Occasional property damage is an inevitable part of running a business. Fortunately, small business insurance in Hawaii is there to protect small business owners. Whether the cause is a natural disaster, burglary, theft, or accidental damage, Hawaii small business owners may encounter a time when they must file a commercial property insurance claim to recover losses.
Many steps are involved in the claims process, from gathering evidence to settling the claim with the insurance company. It is important to understand what documents and other requirements are needed to help streamline the claims process.
Commercial Property Insurance Policy
Before filing a commercial property insurance claim for a Hawaii small business, small business owners need to review their commercial property insurance policy carefully.
Standard commercial property insurance policies protect a business’s physical assets from storms, theft, explosions, vandalism, burst pipes, fire, and similar perils. However, these policies do not protect against all types of incidents. For example, earthquakes and floods are usually not covered by commercial property insurance unless added to the policy.
Determine if the type of property damage is covered under the policy and, if so, the deductible the business is responsible for before the insurance company steps in to cover the remainder. The policy may also specify steps to take if an insurable loss occurs.
Evidence of Property Damage
Having adequate evidence to prove a claim is essential. Suppose a crime, such as theft or burglary, causes property damage. In that case, the first piece of evidence a Hawaii business owner should acquire is a police report.
Filing a police report shows the insurance company that an accident or crime has occurred and was reported to law enforcement. Police reports should also detail the timeline and circumstances surrounding the case.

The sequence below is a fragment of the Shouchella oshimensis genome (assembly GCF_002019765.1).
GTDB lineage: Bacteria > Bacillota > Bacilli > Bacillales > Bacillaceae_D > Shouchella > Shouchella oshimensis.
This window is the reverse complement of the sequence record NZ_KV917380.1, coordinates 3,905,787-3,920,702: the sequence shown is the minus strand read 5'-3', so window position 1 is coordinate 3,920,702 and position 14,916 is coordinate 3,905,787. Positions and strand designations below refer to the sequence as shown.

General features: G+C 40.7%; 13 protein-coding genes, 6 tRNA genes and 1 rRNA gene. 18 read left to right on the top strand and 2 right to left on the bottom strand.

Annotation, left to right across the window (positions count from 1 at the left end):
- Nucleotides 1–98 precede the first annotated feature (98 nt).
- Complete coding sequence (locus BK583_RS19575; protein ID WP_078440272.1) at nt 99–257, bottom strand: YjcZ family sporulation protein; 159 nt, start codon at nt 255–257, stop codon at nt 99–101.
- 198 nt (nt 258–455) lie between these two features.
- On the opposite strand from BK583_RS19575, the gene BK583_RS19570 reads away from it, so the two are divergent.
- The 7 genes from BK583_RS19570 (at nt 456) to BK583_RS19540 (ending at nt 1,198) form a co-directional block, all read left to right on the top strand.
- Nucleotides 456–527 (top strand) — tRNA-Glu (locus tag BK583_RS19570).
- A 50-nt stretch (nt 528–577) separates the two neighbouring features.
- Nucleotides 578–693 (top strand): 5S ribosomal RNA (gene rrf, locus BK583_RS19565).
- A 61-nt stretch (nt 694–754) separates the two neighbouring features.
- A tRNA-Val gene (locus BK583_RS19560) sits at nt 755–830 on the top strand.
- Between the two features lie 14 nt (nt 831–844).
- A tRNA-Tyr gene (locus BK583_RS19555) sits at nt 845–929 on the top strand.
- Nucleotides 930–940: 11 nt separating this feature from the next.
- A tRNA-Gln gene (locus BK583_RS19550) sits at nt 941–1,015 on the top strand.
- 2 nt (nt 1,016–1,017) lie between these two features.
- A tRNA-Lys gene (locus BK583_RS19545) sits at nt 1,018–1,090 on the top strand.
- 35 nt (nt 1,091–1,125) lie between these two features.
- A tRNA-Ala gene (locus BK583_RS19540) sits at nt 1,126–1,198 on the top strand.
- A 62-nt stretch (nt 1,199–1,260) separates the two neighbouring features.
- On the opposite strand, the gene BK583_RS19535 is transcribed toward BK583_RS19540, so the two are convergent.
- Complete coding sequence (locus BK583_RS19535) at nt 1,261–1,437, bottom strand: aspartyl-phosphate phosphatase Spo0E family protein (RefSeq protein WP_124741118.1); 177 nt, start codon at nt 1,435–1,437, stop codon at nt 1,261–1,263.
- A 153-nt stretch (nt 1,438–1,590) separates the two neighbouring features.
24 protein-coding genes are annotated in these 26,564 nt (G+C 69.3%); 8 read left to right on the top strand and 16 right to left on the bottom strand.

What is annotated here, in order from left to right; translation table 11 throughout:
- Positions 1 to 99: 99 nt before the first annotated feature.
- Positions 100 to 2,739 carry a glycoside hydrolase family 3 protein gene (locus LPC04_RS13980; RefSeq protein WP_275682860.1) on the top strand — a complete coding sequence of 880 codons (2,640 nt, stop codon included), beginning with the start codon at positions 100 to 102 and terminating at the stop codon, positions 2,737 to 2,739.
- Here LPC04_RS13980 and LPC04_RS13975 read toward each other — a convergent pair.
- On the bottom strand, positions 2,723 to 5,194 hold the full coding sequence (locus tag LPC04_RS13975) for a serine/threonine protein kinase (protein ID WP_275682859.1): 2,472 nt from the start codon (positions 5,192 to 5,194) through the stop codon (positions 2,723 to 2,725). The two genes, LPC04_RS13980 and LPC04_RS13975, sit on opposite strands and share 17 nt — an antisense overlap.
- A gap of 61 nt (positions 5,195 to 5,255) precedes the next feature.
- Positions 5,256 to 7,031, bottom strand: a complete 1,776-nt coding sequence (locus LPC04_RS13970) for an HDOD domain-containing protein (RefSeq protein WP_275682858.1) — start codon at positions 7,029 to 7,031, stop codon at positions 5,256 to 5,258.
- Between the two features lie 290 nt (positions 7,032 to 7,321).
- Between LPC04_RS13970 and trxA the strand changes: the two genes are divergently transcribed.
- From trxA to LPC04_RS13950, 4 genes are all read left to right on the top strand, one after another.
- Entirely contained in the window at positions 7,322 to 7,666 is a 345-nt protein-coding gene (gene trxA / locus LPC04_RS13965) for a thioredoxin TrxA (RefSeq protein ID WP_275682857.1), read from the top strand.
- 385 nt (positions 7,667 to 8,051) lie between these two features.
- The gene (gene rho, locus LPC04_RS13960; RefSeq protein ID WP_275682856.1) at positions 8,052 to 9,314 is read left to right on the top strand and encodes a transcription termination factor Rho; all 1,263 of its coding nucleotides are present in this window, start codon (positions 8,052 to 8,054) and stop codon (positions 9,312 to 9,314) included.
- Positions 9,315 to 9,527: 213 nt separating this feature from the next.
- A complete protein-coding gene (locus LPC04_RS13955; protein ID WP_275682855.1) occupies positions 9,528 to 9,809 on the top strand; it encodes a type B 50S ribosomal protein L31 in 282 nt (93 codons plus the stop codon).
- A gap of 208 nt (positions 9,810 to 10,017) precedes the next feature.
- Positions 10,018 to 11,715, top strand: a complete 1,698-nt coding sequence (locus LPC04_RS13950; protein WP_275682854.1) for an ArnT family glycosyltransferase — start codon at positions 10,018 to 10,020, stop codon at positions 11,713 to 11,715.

In addition, have numerous photos that show the property damage at the time of the incident. This series of pictures should be clear, well-lit, and contain close-up shots of the damage to help the insurance company better determine the extent of the destruction.
Inventory and Proof of Loss
Depending on the type of property damage, a small business owner may be required to prepare an inventory to substantiate their loss. This process typically involves creating an extensive list of product inventory that was destroyed or damaged during the incident and providing a copy of the list to the insurance company and/or insurance adjuster.
If possible, accompany the list with copies of any receipts for the inventory purchased to prove the cost. Hawaii small business owners may also be asked to provide a proof of loss statement.
This document must be signed and serves as sworn proof that the information provided about the loss is truthful and accurate. The information on the proof of loss statement may be used when investigating the claim. Businesses generally have up to 60 days following the insurance company’s request to provide a proof of loss statement.
Repair and Replacement Estimates
Before a case can be settled with the insurance company, a business owner may be required to obtain estimates for repairs or replacements. Ideally, a business owner should obtain at least two quotes for repairs, especially if the first quote does not seem to accurately reflect the cost of work required.
In some instances, the insurance company might not be satisfied with the repair estimates and may request their own estimates. While waiting for the insurance company to approve their claims, business owners should take reasonable steps to protect their property.
This may require them to make temporary repairs that help prevent future damage. For example, if the roof is damaged and water can enter the building, placing a tarp over any holes can offer a short-term fix until the roof can be properly repaired. Save any receipts for these repairs to submit to the insurance company later for reimbursement.
Staying Organized After Property Damage
While sudden property damage can be stressful for a small business, staying organized throughout the process can help prevent delays and potential claim denials. Retain copies of all documents submitted to the insurance company, in addition to any paperwork provided by the insurance company.
Also, business owners should create a list of all names and phone numbers of individuals that they contacted during the claims filing process in case they need to reach back out to them with questions or information.
Protect Your Practice with Hawaii Business Insurance
Disasters can strike at any time, and it is important for Hawaii small businesses to be prepared for the unexpected. The experienced insurance agents at Atlas have extensive experience assisting businesses through the claims filing process.